Since first reading it in "Moving To Higher Ground: How Jazz Can Change Your Life" (2008) I've relied on that passage many times when my anger is getting out of hand. Though author Wynton Marsalis was referring to his anger about lingering racism in the book, you needn't be a target of racism to learn from these words. Have you ever struggled letting go of that costly fuel? I have; it's possible that explains why his words have remained useful to me for over six years.

Bad temper, foul mood, over-reacting - just a few euphemisms I've hidden behind when anger hijacks good sense. And though I've clearly gotten better managing my moods, as recently as today I felt a toddler-like temper tantrum percolating. After isolating myself, out came my journal, which has the passage above affixed to it via a post-it. Laugh if you must but it worked. Merry Christmas.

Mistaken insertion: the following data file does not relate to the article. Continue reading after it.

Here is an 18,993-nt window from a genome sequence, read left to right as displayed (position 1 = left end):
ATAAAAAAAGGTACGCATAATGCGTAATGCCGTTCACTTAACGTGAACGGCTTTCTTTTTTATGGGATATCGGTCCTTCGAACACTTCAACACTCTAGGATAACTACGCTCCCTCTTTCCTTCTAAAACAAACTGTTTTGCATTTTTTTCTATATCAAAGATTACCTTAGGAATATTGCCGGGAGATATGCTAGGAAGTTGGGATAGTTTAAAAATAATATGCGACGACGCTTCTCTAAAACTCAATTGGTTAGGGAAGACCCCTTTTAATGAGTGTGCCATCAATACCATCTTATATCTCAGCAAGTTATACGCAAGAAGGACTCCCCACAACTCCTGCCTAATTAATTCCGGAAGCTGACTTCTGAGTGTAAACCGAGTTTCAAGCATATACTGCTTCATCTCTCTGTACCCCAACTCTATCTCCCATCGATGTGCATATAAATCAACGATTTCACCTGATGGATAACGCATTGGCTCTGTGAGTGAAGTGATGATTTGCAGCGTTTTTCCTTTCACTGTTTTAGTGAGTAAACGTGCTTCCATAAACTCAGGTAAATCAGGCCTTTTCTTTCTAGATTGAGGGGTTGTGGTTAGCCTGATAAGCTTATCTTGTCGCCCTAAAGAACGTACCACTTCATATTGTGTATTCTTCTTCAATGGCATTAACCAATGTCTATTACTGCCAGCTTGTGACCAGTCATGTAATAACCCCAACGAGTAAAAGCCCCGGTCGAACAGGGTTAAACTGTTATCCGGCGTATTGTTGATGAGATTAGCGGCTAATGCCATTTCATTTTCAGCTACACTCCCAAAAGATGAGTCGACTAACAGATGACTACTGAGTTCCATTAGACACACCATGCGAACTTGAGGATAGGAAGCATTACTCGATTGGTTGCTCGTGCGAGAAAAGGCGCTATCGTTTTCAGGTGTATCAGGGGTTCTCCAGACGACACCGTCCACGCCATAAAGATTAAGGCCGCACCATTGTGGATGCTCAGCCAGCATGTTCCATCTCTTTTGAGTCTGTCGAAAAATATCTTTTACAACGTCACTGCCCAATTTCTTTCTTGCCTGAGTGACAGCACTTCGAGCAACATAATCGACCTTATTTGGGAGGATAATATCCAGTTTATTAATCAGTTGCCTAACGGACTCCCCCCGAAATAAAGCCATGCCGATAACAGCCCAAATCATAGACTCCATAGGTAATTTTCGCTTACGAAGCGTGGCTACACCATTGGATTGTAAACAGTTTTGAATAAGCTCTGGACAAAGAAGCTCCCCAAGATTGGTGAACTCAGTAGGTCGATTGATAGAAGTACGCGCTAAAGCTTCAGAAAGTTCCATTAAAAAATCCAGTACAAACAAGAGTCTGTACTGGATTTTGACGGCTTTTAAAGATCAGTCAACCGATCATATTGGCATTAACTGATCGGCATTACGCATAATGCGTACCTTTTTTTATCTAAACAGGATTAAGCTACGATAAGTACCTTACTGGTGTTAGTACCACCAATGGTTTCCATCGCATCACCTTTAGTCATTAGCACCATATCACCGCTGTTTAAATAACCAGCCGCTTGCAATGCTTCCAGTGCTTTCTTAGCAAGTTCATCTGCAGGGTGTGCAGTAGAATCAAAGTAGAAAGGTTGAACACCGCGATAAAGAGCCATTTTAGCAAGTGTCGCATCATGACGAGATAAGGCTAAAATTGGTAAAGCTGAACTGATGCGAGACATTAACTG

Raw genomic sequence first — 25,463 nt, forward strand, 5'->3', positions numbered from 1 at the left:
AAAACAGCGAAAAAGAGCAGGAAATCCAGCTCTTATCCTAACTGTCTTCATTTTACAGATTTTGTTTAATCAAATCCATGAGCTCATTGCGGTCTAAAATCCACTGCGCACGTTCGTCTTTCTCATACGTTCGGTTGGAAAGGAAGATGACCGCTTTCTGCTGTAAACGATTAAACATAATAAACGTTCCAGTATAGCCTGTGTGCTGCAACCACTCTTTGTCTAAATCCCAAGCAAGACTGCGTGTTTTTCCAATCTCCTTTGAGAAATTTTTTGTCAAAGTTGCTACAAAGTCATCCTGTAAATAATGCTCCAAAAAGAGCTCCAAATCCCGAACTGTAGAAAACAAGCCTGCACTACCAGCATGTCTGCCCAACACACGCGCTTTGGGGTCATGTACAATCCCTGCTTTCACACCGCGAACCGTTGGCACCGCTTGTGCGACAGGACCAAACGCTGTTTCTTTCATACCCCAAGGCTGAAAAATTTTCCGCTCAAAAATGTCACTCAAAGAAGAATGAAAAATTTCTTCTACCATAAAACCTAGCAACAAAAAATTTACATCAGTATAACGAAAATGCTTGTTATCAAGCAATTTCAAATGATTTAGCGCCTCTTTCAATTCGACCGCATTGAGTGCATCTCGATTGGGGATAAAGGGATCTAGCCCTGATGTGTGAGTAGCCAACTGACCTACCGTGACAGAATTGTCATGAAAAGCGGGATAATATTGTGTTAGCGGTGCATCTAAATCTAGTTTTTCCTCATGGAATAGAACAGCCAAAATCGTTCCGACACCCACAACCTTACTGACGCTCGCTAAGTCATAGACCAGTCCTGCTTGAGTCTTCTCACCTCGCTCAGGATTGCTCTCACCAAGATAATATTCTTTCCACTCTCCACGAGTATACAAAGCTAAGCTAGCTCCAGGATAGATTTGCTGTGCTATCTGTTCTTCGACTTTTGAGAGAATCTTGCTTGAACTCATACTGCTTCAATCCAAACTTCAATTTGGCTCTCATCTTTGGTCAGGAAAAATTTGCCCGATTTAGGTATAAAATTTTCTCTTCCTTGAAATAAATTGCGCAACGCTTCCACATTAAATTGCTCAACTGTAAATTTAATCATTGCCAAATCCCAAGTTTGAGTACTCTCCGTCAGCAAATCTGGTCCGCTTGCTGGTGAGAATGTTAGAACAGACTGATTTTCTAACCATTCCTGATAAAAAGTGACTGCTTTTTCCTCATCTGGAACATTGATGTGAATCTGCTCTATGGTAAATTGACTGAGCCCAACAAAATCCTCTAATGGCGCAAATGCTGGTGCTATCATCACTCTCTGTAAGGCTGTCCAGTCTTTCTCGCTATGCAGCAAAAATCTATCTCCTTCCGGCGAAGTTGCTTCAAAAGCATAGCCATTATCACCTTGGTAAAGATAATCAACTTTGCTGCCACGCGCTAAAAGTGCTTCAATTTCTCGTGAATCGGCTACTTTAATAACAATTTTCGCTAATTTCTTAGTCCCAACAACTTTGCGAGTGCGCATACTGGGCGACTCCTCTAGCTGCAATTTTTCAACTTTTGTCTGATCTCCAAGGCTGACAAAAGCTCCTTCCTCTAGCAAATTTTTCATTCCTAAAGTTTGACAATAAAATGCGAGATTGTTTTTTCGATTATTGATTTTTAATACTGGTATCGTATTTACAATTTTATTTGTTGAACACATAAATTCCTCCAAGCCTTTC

Monday, December 22, 2014

The Big Finish?

Although not superstitious, I'm relieved the last novel** I'll likely finish in 2014 was a big winner; would've been a drag to end the year with something just OK. What was (or likely will be) the last book you'll finish this year? Winner or groaner?

"Everything I Never Told You" (2014) by Celeste Ng, tells a wholly believable story of the effect a family tragedy has on the surviving members. The last novel I read using this theme that struck me as equally authentic was Anna Quindlen's "Every Last One" (2010). Not coincidentally, I finished Ng's book in one sitting just as I did Quindlen's back in 2011 (book journals - gotta love them).